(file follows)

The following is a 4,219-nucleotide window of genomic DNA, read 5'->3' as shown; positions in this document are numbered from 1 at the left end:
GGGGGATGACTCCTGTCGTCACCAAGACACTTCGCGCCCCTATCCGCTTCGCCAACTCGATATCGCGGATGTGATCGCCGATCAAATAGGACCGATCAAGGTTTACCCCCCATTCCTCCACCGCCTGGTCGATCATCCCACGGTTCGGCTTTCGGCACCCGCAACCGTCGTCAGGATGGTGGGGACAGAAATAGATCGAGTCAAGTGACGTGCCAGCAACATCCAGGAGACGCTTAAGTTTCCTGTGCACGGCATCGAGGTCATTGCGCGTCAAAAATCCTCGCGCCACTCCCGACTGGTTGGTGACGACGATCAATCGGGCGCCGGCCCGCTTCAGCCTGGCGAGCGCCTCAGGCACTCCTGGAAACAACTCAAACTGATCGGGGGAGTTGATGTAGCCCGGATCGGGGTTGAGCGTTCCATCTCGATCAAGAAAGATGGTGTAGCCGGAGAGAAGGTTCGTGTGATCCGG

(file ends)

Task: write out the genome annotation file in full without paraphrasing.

The following is a 4,219-nucleotide window of genomic DNA, read 5'->3' as shown; positions in this document are numbered from 1 at the left end:
GGGGGATGACTCCTGTCGTCACCAAGACACTTCGCGCCCCTATCCGCTTCGCCAACTCGATATCGCGGATGTGATCGCCGATCAAATAGGACCGATCAAGGTTTACCCCCCATTCCTCCACCGCCTGGTCGATCATCCCACGGTTCGGCTTTCGGCACCCGCAACCGTCGTCAGGATGGTGGGGACAGAAATAGATCGAGTCAAGTGACGTGCCAGCAACATCCAGGAGACGCTTAAGTTTCCTGTGCACGGCATCGAGGTCATTGCGCGTCAAAAATCCTCGCGCCACTCCCGACTGGTTGGTGACGACGATCAATCGGGCGCCGGCCCGCTTCAGCCTGGCGAGCGCCTCAGGCACTCCTGGAAACAACTCAAACTGATCGGGGGAGTTGATGTAGCCCGGATCGGGGTTGAGCGTTCCATCTCGATCAAGAAAGATGGTGTAGCCGGAGAGAAGGTTCGTGTGATCCGG